The Eames Lounge Chair and Ottoman

There aren't many items of furniture that you can point to, which claim luxury and comfort in one breath. Sometimes the style of a piece can be overly complex in its quest to look impressive and end up compromising the pleasure of actually sitting on it.

There’s no lack of integrity, however in using the words ‘luxury’ and ‘comfort' when describing the Eames Lounge Chair and Ottoman. Back in the chair’s embryonic stage it was said that its creators wanted it to feel like sitting in a well worn baseball mitt and perhaps—like the mitt—it would only improve over time as the chair and owner became more intimately acquainted.

There are a number of films and television series featuring this iconic duo that give a nod to the refined tastes and personal statements of the characters fortunate enough to own them. For example, it was easily placed in Tony Starks sea view villa in Iron Man and is illustrated in the animated spy dark comedy Archer. It featured in Click with Adam Sandler and is a well worn companion of Dr Frasier Crane in Frasier. Other films and series, portraying any kind of grand residence or mansion are on safe ground featuring this opulent furniture as part of its furnishing family.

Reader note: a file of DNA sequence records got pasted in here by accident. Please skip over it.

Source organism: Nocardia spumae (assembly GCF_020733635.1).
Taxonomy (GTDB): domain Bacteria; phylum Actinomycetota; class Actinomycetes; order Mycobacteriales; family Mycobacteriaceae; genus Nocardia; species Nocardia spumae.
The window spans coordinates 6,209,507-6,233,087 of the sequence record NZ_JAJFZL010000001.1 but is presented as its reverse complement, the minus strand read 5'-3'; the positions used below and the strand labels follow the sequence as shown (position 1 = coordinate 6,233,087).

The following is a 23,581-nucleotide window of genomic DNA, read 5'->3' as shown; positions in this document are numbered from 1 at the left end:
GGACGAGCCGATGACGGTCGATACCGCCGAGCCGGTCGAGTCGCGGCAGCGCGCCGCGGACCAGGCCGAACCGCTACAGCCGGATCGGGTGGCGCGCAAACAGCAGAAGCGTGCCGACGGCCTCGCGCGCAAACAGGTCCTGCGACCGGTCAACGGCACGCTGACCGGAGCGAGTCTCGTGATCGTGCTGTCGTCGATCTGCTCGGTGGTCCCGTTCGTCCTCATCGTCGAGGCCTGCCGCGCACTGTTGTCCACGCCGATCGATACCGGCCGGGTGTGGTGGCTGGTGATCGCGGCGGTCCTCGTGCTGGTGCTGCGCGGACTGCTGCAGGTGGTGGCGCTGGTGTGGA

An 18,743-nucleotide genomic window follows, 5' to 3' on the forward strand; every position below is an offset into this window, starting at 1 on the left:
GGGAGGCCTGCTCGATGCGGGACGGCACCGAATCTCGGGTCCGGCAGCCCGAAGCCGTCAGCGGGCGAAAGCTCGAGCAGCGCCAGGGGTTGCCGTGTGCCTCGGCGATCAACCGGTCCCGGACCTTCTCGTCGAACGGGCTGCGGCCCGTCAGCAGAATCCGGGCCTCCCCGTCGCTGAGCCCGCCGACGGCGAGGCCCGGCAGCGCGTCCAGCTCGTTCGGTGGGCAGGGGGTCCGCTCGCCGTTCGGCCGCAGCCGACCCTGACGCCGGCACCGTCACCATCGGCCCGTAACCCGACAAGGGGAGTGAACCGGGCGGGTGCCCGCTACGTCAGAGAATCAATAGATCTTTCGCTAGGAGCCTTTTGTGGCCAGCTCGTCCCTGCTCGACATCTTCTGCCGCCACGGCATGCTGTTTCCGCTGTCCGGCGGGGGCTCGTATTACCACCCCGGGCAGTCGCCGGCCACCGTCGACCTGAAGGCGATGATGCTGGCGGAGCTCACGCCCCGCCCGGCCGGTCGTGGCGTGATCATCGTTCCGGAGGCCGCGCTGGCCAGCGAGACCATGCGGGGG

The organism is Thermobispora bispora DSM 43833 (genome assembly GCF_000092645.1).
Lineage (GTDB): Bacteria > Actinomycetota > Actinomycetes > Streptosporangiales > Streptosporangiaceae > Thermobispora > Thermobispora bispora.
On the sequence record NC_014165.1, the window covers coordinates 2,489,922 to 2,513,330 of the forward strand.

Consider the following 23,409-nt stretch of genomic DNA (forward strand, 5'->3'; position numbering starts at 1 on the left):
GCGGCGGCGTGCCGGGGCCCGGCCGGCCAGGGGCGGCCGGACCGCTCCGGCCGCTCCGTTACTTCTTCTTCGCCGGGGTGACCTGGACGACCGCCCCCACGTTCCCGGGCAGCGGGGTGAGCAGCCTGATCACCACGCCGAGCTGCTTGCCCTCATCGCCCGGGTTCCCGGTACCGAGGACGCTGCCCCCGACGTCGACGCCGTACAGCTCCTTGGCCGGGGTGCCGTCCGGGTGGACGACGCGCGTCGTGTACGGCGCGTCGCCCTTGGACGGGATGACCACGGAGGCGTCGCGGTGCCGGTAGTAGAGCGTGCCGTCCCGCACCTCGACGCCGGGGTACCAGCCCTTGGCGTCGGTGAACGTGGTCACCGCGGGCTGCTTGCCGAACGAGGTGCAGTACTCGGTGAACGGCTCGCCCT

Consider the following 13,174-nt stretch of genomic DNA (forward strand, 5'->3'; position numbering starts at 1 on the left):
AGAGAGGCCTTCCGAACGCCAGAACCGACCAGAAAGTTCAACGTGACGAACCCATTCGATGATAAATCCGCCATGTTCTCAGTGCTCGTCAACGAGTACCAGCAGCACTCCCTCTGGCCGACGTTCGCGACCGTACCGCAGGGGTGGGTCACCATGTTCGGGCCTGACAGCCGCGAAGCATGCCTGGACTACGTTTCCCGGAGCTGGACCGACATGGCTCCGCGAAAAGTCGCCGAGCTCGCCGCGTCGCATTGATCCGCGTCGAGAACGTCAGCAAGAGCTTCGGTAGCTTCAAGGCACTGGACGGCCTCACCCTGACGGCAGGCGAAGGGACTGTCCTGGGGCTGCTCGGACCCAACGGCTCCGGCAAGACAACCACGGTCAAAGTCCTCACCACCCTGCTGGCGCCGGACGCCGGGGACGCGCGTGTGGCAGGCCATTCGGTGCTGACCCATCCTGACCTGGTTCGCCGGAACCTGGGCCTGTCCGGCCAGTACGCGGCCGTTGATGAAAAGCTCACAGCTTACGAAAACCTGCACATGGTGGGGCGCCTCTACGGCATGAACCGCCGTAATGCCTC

Charles Eames once said, “Beyond the age of information is the age of choices.” The Eames Fiberglass Armchair was made to solve a problem in its day, but the Lounge Chair and Ottoman are the choice of those with good taste and an inherent understanding of design. In comparison to the other Eames creations there is an unapologetic stand alone quality to the Lounge chair and its partner, they are at ease in their alignment with decadence and class. Those with the means or determination to possess the pair know what it is to take pleasure seriously.

It would be easy to think that this rather magnificent creation is a contradiction to the desire of the Eames couple to solve problems and cater for the everyday person rather than just surrender to style. Perhaps it is. However, Charles and Ray were just doing what they had to do. To live was to create, and just as they lived, they had to keep creating, manifesting that which was within them.

Saul Bass (1920-1996), a graphic designer and filmmaker once said, “I just want to make beautiful things even if nobody cares.” Could this indwelling creative momentum be one that also spurred Charles and Ray to such great design feats? They couldn’t help it—inertia was not their playmate. They had managed, with meticulous planning and attention to detail, to make something so beautiful and with such masculine elegance and were not about to apologise for doing so. The Eames Lounge Chair and Ottoman continue to beckon us to come sit, comfortably, with our feet up, a smile on our face and our heart full of joy.